Yet, the Global Climate Coalition – a leading group opposing global warming – once hired E. Bruce Harrison – the Godfather of anti-environmental propaganda.

Until 2020, The top 20 corporations running such anti-environmental PR campaigns are: General Electric, Royal Dutch Shell, BP, Siemens, ExxonMobil, Chevron, Mobil Oil, Edison Electric Institute, CSX Transportation, American Iron and Steel Institute, National Grid, American Petroleum Institute, Union Pacific, Natural Resources Defense Council, Southern Company, Duke Energy, Exelon, Enron, Nature Conservancy, and ConEd.

Meanwhile, the top-20 PR firms working for them are: Edelman, Caplan, Weber Shandwick, Cerrell, Hill & Knowlton, Burson Cohn & Wolfe, Ogilvy, Ketchum, Charles Ryan, DF King, Jasculca Terman, GCI Group, Potomac Comms, Kamber, Kearns & West, Manning Selvage & Lee, Porter Novelli, Rowland Communications, Singer Associates, and The Marino Organization.

In the end, it is safe to say that PR firms are major con artists in distorting, framing, and manipulating the issue of global warming. They ran short-lived propaganda campaigns as well as misinformation and disinformation crusades that run over for many years. The influence of PR firms in virtually all industry sectors is widespread.

Yet, the euphemistically labeled utilities sector shows the greatest use of PR firms. Beyond that, there is a marked concentration of PR firms in each sector of the industry. PR firms tend to specialize in “representing” specific sectors. Meanwhile, a handful of larger PR firms are widely engaged in political-manipulative activities.

Overall, their PR campaigns seek to crank up the image of an entire sector and its polluting corporations. While the direct political impact of their campaigns is hard to determine, they have, nevertheless, a sustained cultural impact pushing ideas like coal country and carbon footprint. Today, the latter is taken-for-granted – a stunning success for corporate PR.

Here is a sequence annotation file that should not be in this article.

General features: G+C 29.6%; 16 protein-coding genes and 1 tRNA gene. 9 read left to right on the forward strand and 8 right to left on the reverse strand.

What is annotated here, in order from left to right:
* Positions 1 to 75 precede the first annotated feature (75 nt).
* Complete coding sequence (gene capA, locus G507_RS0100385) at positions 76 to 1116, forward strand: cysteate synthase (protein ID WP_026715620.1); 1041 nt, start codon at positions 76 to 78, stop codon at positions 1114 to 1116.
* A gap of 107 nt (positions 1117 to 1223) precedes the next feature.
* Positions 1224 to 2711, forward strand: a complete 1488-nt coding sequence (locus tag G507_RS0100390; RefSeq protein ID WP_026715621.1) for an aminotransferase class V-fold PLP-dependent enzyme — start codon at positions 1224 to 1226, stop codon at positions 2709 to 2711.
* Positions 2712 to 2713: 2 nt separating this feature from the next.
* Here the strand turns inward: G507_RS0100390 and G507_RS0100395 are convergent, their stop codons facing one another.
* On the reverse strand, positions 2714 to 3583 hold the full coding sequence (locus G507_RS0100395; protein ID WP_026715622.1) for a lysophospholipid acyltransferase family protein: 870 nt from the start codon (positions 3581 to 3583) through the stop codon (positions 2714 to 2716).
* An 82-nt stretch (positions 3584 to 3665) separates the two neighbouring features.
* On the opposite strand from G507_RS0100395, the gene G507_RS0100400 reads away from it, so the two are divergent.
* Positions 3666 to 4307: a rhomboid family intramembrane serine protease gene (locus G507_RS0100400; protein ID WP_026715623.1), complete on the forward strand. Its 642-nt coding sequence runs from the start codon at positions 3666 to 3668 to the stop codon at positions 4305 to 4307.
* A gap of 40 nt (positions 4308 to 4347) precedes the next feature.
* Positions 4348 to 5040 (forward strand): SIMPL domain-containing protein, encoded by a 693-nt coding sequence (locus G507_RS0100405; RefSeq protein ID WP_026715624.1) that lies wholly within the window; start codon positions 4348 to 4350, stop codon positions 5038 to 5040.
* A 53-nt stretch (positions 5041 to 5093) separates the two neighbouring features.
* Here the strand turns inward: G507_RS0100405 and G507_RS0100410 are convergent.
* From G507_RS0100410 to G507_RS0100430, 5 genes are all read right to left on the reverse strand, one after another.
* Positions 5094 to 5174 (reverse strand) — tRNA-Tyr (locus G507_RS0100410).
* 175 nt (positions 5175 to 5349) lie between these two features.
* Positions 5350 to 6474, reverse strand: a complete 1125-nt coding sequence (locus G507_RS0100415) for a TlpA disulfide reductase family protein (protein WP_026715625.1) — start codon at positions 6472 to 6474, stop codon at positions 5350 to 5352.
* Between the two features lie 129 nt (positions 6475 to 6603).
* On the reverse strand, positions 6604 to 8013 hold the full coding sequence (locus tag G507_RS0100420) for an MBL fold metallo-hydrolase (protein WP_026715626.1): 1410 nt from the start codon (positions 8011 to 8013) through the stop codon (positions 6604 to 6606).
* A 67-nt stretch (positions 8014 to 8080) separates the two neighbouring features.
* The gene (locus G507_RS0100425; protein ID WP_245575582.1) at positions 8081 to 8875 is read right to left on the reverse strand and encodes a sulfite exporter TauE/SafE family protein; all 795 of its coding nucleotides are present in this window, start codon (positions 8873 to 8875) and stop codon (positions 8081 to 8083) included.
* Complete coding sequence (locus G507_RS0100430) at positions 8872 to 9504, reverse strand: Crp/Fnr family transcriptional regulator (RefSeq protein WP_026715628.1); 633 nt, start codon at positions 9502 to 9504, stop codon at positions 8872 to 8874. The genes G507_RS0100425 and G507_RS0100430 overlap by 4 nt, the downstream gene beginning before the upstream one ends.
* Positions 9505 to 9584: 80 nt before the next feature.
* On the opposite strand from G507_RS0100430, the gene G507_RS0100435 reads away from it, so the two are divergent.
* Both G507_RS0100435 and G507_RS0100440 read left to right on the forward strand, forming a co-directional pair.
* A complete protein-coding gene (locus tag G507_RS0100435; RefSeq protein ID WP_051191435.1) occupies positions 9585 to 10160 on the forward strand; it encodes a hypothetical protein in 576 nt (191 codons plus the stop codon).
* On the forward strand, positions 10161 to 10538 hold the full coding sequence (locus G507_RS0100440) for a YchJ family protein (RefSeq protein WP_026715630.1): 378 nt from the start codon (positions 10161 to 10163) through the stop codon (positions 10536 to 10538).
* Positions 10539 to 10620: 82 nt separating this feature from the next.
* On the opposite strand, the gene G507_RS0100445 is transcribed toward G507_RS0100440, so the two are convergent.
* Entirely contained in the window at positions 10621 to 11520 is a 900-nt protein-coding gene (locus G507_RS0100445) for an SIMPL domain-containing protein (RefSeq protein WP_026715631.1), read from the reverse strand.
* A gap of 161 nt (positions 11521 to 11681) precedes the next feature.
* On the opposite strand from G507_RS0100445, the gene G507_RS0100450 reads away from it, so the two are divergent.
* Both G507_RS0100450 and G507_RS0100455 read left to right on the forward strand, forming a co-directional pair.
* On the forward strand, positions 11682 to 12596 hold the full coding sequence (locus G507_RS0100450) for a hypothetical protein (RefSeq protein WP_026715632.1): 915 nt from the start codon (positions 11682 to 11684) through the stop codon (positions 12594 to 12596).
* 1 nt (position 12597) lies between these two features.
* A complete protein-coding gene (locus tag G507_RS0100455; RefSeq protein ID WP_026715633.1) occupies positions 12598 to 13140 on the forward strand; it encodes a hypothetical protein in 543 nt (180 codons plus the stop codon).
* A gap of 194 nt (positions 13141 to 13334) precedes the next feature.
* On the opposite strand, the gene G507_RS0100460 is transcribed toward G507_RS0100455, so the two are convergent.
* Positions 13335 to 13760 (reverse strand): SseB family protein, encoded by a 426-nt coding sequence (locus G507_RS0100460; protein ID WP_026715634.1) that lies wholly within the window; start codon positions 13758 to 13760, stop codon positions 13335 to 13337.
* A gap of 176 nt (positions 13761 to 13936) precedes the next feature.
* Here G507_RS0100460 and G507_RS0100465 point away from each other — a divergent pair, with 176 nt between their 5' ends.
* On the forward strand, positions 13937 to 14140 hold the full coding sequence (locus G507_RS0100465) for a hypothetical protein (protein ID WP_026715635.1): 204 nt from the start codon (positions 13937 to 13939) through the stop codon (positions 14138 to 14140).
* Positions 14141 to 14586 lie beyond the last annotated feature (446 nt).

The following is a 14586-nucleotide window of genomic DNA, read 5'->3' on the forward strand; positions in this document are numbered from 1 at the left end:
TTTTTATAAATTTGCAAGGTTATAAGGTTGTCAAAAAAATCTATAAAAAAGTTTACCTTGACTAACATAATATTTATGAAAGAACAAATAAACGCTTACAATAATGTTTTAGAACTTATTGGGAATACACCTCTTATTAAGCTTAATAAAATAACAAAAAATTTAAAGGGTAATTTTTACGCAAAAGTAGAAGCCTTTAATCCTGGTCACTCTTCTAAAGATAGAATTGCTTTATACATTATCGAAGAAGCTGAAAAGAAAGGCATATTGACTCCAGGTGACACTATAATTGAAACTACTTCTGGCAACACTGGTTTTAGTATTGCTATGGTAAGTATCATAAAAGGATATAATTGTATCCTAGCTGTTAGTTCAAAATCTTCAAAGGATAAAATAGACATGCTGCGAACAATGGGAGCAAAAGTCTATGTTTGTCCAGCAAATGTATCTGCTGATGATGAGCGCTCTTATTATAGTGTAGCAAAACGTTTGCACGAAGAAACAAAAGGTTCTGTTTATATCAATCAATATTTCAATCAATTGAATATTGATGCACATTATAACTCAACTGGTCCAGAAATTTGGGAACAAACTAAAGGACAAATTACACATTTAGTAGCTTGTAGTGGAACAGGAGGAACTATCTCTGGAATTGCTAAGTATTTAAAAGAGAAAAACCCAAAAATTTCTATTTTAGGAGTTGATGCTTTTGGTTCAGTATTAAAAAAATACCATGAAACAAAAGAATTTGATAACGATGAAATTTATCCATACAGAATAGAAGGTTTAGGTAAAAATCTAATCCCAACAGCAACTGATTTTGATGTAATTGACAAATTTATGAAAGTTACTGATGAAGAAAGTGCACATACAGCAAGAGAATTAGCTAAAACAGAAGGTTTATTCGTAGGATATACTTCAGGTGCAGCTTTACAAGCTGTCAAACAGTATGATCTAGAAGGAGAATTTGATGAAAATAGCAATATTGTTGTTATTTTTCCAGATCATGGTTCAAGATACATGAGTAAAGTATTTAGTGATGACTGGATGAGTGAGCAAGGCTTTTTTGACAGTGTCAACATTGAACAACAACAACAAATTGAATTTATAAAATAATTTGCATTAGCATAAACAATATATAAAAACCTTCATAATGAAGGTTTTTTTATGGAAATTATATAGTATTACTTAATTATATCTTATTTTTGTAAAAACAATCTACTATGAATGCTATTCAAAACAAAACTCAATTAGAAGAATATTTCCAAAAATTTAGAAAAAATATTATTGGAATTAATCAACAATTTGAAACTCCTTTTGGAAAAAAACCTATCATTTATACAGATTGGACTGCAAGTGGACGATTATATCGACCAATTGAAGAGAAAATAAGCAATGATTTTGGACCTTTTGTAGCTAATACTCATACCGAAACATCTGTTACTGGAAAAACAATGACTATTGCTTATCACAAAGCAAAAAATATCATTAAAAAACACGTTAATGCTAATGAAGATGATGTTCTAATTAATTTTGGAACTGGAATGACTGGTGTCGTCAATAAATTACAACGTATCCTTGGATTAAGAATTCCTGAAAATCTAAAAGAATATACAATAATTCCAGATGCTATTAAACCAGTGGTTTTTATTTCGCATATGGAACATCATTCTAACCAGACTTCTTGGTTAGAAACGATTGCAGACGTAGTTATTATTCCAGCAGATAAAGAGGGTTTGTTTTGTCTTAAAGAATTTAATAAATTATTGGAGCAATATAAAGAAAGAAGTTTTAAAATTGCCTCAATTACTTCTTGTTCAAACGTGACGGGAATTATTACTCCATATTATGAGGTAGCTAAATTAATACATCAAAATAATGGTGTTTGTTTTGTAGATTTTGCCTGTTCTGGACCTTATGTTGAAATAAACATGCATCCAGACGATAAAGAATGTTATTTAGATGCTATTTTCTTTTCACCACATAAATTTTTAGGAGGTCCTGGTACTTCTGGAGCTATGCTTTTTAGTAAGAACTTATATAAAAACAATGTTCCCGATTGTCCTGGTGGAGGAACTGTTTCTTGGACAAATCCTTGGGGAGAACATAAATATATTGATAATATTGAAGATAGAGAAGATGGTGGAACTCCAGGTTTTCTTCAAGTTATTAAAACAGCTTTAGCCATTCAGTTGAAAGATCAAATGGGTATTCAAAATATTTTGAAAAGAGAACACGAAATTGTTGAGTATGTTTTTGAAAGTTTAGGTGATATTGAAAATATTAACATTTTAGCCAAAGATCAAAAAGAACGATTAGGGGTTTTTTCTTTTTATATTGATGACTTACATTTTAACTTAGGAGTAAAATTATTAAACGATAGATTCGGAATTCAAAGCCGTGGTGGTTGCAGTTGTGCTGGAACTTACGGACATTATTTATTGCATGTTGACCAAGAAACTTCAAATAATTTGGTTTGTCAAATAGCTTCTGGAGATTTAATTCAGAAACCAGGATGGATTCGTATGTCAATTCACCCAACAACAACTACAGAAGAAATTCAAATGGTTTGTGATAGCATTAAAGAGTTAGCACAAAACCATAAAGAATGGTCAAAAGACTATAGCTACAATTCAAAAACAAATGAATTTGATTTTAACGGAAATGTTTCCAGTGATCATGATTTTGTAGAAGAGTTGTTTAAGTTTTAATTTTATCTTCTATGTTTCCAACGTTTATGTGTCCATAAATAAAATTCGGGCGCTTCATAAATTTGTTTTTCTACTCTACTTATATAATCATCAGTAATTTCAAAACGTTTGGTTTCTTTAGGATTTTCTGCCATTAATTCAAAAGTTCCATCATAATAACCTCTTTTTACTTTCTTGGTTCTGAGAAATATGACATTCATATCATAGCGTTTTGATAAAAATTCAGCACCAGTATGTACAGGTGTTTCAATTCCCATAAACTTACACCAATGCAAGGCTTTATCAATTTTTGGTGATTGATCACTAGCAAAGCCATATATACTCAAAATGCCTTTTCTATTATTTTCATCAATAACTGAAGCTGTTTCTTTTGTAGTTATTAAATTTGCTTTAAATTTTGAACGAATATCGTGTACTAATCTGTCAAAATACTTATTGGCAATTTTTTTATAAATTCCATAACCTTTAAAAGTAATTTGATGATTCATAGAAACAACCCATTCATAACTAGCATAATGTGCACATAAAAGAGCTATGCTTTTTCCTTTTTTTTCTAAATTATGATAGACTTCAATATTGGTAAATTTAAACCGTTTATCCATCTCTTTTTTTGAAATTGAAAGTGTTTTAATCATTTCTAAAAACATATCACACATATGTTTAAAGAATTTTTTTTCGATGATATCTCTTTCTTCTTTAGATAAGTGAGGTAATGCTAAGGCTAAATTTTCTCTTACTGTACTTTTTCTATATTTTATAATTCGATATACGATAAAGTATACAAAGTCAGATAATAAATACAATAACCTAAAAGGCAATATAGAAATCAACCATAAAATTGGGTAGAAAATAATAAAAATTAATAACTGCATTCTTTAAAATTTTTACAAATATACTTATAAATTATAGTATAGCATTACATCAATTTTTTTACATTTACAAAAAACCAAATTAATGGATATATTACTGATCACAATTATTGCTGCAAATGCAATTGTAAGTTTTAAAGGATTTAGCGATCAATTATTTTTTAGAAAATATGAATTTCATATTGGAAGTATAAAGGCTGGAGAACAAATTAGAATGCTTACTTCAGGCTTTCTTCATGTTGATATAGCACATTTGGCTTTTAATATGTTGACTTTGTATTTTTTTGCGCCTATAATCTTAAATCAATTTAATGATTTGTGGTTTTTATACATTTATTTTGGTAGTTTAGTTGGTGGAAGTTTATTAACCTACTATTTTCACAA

What corporate PR certainly does is shifting the debate. They do this by framing global warming in the ways corporations want. This impacts on environmental policy making. To achieve that, many PR campaigns aim to shift public opinion – directly or indirectly.

Given what is available to the public, it remains virtually impossible to connect specific PR companies with specific manipulative PR campaigns. In other words, the system is set up to protect the system – the system of capitalism.

Clearly, the setting up of effective PR by corporations has become an essential part of virtually all efforts to manipulate climate policy. Being able to successfully circulate the corporate narrative allows anti-environmental PR to set the terms that can define the debate to favor the planetary death machine. Worse, corporate PR firms can be expected to continue to keep the foot on the accelerator until we have reached climate hell.

The usual suspects of ExxonMobil, Koch Enterprises, the Heartland Institute, the Competitive Enterprise Institute, Edelman, Glover Park, Cerrell, and Ogilvy will make sure that the captions on a New Yorker cartoon become true. It read, yes, the planet got destroyed. But for a beautiful moment in time, we created a lot of value for shareholders!

Thomas Klikauer is the author of German Conspiracy Fantasies.